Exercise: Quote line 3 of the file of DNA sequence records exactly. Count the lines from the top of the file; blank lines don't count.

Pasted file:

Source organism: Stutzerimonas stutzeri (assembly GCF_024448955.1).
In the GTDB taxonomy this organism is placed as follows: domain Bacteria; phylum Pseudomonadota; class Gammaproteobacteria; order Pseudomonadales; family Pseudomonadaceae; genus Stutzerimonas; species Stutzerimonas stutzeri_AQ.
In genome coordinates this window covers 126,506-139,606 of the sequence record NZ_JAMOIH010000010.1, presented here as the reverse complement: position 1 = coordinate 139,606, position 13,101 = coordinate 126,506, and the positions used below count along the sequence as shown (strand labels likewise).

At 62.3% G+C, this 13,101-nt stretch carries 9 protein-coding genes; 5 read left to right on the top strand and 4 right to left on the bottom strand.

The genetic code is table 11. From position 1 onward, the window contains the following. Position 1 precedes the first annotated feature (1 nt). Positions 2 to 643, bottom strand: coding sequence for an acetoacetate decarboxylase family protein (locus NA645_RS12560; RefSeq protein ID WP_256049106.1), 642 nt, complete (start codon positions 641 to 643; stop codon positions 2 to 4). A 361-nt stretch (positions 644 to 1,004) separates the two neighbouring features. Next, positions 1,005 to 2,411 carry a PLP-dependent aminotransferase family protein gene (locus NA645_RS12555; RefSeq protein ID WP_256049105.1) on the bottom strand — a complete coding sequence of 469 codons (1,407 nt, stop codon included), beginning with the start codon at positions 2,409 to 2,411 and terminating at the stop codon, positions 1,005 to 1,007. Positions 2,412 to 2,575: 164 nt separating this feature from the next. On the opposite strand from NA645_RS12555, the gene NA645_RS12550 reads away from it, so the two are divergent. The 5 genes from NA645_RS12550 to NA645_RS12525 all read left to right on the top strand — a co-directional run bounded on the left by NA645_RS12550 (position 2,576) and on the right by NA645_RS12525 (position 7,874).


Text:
In genome coordinates this window covers 126,506-139,606 of the sequence record NZ_JAMOIH010000010.1, presented here as the reverse complement: position 1 = coordinate 139,606, position 13,101 = coordinate 126,506, and the positions used below count along the sequence as shown (strand labels likewise).